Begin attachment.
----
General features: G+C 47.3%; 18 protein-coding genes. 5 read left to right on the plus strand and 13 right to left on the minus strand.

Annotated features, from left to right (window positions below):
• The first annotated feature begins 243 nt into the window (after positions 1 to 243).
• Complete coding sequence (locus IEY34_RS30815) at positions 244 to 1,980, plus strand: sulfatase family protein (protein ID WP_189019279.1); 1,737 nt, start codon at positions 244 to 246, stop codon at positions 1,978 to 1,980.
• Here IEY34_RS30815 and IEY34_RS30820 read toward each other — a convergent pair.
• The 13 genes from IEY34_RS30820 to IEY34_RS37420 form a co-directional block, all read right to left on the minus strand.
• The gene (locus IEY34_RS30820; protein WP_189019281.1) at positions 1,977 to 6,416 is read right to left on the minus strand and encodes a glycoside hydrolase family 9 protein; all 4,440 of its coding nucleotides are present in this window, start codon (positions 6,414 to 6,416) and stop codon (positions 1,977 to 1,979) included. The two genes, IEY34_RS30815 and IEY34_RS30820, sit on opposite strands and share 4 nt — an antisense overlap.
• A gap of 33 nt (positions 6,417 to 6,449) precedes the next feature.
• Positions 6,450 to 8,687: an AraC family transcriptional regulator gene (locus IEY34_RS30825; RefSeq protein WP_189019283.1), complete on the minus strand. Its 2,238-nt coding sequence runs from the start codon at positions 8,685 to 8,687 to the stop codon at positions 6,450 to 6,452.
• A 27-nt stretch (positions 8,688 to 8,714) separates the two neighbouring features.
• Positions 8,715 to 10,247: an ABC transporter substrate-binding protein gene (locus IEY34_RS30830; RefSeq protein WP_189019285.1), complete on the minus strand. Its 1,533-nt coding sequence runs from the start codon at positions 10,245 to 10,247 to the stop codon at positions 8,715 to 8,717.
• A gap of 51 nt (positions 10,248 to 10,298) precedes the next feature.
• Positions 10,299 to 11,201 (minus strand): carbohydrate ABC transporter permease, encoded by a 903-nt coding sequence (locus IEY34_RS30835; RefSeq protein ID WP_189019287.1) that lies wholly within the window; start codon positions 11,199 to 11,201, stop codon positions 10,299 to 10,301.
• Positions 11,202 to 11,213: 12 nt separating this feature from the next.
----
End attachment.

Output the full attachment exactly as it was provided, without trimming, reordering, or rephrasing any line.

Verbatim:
General features: G+C 47.3%; 18 protein-coding genes. 5 read left to right on the plus strand and 13 right to left on the minus strand.

Annotated features, from left to right (window positions below):
• The first annotated feature begins 243 nt into the window (after positions 1 to 243).
• Complete coding sequence (locus IEY34_RS30815) at positions 244 to 1,980, plus strand: sulfatase family protein (protein ID WP_189019279.1); 1,737 nt, start codon at positions 244 to 246, stop codon at positions 1,978 to 1,980.
• Here IEY34_RS30815 and IEY34_RS30820 read toward each other — a convergent pair.
• The 13 genes from IEY34_RS30820 to IEY34_RS37420 form a co-directional block, all read right to left on the minus strand.
• The gene (locus IEY34_RS30820; protein WP_189019281.1) at positions 1,977 to 6,416 is read right to left on the minus strand and encodes a glycoside hydrolase family 9 protein; all 4,440 of its coding nucleotides are present in this window, start codon (positions 6,414 to 6,416) and stop codon (positions 1,977 to 1,979) included. The two genes, IEY34_RS30815 and IEY34_RS30820, sit on opposite strands and share 4 nt — an antisense overlap.
• A gap of 33 nt (positions 6,417 to 6,449) precedes the next feature.
• Positions 6,450 to 8,687: an AraC family transcriptional regulator gene (locus IEY34_RS30825; RefSeq protein WP_189019283.1), complete on the minus strand. Its 2,238-nt coding sequence runs from the start codon at positions 8,685 to 8,687 to the stop codon at positions 6,450 to 6,452.
• A 27-nt stretch (positions 8,688 to 8,714) separates the two neighbouring features.
• Positions 8,715 to 10,247: an ABC transporter substrate-binding protein gene (locus IEY34_RS30830; RefSeq protein WP_189019285.1), complete on the minus strand. Its 1,533-nt coding sequence runs from the start codon at positions 10,245 to 10,247 to the stop codon at positions 8,715 to 8,717.
• A gap of 51 nt (positions 10,248 to 10,298) precedes the next feature.
• Positions 10,299 to 11,201 (minus strand): carbohydrate ABC transporter permease, encoded by a 903-nt coding sequence (locus IEY34_RS30835; RefSeq protein ID WP_189019287.1) that lies wholly within the window; start codon positions 11,199 to 11,201, stop codon positions 10,299 to 10,301.
• Positions 11,202 to 11,213: 12 nt separating this feature from the next.